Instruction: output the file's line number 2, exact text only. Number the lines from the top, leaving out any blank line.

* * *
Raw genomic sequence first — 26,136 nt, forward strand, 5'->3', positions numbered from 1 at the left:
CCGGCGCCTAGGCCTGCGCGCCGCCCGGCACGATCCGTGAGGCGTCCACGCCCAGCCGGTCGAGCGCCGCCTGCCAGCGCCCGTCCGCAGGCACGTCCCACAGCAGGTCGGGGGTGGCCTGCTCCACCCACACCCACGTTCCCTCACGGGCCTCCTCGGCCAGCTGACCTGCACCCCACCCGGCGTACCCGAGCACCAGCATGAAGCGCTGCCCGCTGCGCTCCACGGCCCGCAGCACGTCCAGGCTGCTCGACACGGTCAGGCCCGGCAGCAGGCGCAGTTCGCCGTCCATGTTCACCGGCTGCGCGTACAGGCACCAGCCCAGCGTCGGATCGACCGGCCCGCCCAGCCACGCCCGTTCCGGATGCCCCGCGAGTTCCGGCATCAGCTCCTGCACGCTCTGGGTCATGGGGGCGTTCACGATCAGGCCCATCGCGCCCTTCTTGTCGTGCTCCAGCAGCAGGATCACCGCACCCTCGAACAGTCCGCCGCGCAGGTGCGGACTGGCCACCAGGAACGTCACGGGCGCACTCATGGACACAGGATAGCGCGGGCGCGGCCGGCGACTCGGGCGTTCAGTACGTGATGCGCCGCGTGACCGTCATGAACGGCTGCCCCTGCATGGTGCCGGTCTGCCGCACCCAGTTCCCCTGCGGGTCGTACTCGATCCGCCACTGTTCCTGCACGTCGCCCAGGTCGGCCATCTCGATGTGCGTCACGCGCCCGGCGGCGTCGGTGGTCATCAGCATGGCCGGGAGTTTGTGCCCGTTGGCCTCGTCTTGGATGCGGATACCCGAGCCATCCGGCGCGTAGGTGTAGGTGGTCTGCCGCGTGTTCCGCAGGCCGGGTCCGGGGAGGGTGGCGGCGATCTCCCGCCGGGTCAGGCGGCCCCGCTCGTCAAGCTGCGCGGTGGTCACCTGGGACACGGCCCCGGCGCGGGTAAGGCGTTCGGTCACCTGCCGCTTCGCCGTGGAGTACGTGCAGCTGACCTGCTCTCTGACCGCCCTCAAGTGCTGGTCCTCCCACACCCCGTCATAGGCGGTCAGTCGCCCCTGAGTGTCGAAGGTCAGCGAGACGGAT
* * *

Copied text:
CCGGCGCCTAGGCCTGCGCGCCGCCCGGCACGATCCGTGAGGCGTCCACGCCCAGCCGGTCGAGCGCCGCCTGCCAGCGCCCGTCCGCAGGCACGTCCCACAGCAGGTCGGGGGTGGCCTGCTCCACCCACACCCACGTTCCCTCACGGGCCTCCTCGGCCAGCTGACCTGCACCCCACCCGGCGTACCCGAGCACCAGCATGAAGCGCTGCCCGCTGCGCTCCACGGCCCGCAGCACGTCCAGGCTGCTCGACACGGTCAGGCCCGGCAGCAGGCGCAGTTCGCCGTCCATGTTCACCGGCTGCGCGTACAGGCACCAGCCCAGCGTCGGATCGACCGGCCCGCCCAGCCACGCCCGTTCCGGATGCCCCGCGAGTTCCGGCATCAGCTCCTGCACGCTCTGGGTCATGGGGGCGTTCACGATCAGGCCCATCGCGCCCTTCTTGTCGTGCTCCAGCAGCAGGATCACCGCACCCTCGAACAGTCCGCCGCGCAGGTGCGGACTGGCCACCAGGAACGTCACGGGCGCACTCATGGACACAGGATAGCGCGGGCGCGGCCGGCGACTCGGGCGTTCAGTACGTGATGCGCCGCGTGACCGTCATGAACGGCTGCCCCTGCATGGTGCCGGTCTGCCGCACCCAGTTCCCCTGCGGGTCGTACTCGATCCGCCACTGTTCCTGCACGTCGCCCAGGTCGGCCATCTCGATGTGCGTCACGCGCCCGGCGGCGTCGGTGGTCATCAGCATGGCCGGGAGTTTGTGCCCGTTGGCCTCGTCTTGGATGCGGATACCCGAGCCATCCGGCGCGTAGGTGTAGGTGGTCTGCCGCGTGTTCCGCAGGCCGGGTCCGGGGAGGGTGGCGGCGATCTCCCGCCGGGTCAGGCGGCCCCGCTCGTCAAGCTGCGCGGTGGTCACCTGGGACACGGCCCCGGCGCGGGTAAGGCGTTCGGTCACCTGCCGCTTCGCCGTGGAGTACGTGCAGCTGACCTGCTCTCTGACCGCCCTCAAGTGCTGGTCCTCCCACACCCCGTCATAGGCGGTCAGTCGCCCCTGAGTGTCGAAGGTCAGCGAGACGGAT